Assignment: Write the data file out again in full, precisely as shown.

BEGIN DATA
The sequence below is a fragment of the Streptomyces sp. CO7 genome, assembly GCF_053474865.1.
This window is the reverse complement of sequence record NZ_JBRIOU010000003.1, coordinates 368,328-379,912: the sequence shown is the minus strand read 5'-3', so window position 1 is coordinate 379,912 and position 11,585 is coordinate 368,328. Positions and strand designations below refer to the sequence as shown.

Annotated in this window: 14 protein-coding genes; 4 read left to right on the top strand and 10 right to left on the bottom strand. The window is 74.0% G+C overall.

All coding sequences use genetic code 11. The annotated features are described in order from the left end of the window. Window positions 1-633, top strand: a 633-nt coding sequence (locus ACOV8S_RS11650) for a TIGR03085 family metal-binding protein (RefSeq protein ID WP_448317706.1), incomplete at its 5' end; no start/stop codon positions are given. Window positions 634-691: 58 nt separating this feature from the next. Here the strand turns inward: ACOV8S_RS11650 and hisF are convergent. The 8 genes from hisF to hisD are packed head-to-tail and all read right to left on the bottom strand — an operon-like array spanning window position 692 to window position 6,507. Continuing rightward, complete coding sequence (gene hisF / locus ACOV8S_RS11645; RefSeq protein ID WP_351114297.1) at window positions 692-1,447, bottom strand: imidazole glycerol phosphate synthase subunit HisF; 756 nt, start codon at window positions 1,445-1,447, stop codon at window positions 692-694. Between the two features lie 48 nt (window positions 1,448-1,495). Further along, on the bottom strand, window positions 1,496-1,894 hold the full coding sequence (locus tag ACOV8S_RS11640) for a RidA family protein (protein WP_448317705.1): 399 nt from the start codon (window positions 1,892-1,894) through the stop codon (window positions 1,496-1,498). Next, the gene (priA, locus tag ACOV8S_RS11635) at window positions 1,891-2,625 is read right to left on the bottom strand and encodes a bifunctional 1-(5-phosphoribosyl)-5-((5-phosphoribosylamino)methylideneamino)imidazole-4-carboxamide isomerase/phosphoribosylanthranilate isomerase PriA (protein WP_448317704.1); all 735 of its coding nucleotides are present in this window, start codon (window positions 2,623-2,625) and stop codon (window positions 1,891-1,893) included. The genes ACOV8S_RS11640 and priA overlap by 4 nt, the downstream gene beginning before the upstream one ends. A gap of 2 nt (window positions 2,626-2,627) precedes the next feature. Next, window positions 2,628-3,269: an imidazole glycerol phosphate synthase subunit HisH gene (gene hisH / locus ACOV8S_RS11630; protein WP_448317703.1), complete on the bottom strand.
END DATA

The sequence below is a fragment of the Streptomyces sp. CO7 genome, assembly GCF_053474865.1.
This window is the reverse complement of sequence record NZ_JBRIOU010000003.1, coordinates 368,328-379,912: the sequence shown is the minus strand read 5'-3', so window position 1 is coordinate 379,912 and position 11,585 is coordinate 368,328. Positions and strand designations below refer to the sequence as shown.

Annotated in this window: 14 protein-coding genes; 4 read left to right on the top strand and 10 right to left on the bottom strand. The window is 74.0% G+C overall.

All coding sequences use genetic code 11. The annotated features are described in order from the left end of the window. Window positions 1-633, top strand: a 633-nt coding sequence (locus ACOV8S_RS11650) for a TIGR03085 family metal-binding protein (RefSeq protein ID WP_448317706.1), incomplete at its 5' end; no start/stop codon positions are given. Window positions 634-691: 58 nt separating this feature from the next. Here the strand turns inward: ACOV8S_RS11650 and hisF are convergent. The 8 genes from hisF to hisD are packed head-to-tail and all read right to left on the bottom strand — an operon-like array spanning window position 692 to window position 6,507. Continuing rightward, complete coding sequence (gene hisF / locus ACOV8S_RS11645; RefSeq protein ID WP_351114297.1) at window positions 692-1,447, bottom strand: imidazole glycerol phosphate synthase subunit HisF; 756 nt, start codon at window positions 1,445-1,447, stop codon at window positions 692-694. Between the two features lie 48 nt (window positions 1,448-1,495). Further along, on the bottom strand, window positions 1,496-1,894 hold the full coding sequence (locus tag ACOV8S_RS11640) for a RidA family protein (protein WP_448317705.1): 399 nt from the start codon (window positions 1,892-1,894) through the stop codon (window positions 1,496-1,498). Next, the gene (priA, locus tag ACOV8S_RS11635) at window positions 1,891-2,625 is read right to left on the bottom strand and encodes a bifunctional 1-(5-phosphoribosyl)-5-((5-phosphoribosylamino)methylideneamino)imidazole-4-carboxamide isomerase/phosphoribosylanthranilate isomerase PriA (protein WP_448317704.1); all 735 of its coding nucleotides are present in this window, start codon (window positions 2,623-2,625) and stop codon (window positions 1,891-1,893) included. The genes ACOV8S_RS11640 and priA overlap by 4 nt, the downstream gene beginning before the upstream one ends. A gap of 2 nt (window positions 2,626-2,627) precedes the next feature. Next, window positions 2,628-3,269: an imidazole glycerol phosphate synthase subunit HisH gene (gene hisH / locus ACOV8S_RS11630; protein WP_448317703.1), complete on the bottom strand.